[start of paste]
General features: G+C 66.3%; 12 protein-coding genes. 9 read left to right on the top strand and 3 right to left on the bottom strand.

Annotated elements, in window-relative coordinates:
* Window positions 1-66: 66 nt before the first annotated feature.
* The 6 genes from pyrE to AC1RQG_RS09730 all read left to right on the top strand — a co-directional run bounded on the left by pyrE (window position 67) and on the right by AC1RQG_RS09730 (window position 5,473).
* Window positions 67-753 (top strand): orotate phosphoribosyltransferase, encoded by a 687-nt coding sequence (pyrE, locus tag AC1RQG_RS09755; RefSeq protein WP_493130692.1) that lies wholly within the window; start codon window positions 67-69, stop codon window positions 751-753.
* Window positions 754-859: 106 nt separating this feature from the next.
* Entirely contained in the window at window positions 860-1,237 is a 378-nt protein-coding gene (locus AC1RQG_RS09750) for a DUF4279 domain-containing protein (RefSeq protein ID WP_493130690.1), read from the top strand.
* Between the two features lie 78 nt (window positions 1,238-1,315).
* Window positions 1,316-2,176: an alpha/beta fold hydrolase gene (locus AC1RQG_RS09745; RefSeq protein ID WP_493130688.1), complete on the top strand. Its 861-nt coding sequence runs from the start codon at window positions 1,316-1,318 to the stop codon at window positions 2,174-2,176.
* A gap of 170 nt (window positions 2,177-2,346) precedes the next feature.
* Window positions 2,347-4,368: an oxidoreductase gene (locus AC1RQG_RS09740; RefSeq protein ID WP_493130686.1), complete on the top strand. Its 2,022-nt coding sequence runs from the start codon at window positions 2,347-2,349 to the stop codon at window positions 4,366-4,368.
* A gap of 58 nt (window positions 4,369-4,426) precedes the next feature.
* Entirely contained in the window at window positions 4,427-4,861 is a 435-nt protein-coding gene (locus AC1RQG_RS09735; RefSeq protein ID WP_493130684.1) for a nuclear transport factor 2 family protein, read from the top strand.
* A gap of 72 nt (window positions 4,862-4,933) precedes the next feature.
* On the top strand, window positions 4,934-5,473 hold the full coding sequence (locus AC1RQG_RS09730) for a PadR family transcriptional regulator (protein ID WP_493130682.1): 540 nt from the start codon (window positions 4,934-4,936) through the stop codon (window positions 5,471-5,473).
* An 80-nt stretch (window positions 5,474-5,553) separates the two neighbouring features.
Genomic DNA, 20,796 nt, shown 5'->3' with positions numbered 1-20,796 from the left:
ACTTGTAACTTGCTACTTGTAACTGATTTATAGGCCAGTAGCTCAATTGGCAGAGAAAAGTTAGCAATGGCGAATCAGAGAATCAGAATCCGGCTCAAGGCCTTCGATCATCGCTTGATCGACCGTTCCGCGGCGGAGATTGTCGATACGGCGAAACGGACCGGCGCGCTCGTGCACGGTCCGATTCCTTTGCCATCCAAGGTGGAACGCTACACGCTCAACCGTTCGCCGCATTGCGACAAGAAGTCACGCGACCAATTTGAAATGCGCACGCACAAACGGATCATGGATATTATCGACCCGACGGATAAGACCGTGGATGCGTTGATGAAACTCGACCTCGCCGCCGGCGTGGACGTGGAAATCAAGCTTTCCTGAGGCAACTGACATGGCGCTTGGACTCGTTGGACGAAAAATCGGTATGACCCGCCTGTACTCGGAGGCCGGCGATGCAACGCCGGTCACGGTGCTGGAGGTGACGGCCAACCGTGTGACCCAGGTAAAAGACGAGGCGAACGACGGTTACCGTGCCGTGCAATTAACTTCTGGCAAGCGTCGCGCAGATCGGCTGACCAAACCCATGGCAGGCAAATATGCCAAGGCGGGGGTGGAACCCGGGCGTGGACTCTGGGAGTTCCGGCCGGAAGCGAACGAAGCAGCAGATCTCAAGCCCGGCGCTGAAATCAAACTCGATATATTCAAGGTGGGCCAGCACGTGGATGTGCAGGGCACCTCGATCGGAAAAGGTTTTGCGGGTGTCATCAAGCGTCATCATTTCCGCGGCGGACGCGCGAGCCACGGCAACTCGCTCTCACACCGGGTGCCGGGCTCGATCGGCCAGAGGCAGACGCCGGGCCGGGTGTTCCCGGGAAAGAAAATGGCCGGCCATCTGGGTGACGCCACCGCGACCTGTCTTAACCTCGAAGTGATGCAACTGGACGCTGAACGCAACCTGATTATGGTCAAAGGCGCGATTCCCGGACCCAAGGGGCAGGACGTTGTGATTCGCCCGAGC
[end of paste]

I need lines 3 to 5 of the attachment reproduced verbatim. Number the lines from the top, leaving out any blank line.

* Window positions 1-66: 66 nt before the first annotated feature.
* The 6 genes from pyrE to AC1RQG_RS09730 all read left to right on the top strand — a co-directional run bounded on the left by pyrE (window position 67) and on the right by AC1RQG_RS09730 (window position 5,473).
* Window positions 67-753 (top strand): orotate phosphoribosyltransferase, encoded by a 687-nt coding sequence (pyrE, locus tag AC1RQG_RS09755; RefSeq protein WP_493130692.1) that lies wholly within the window; start codon window positions 67-69, stop codon window positions 751-753.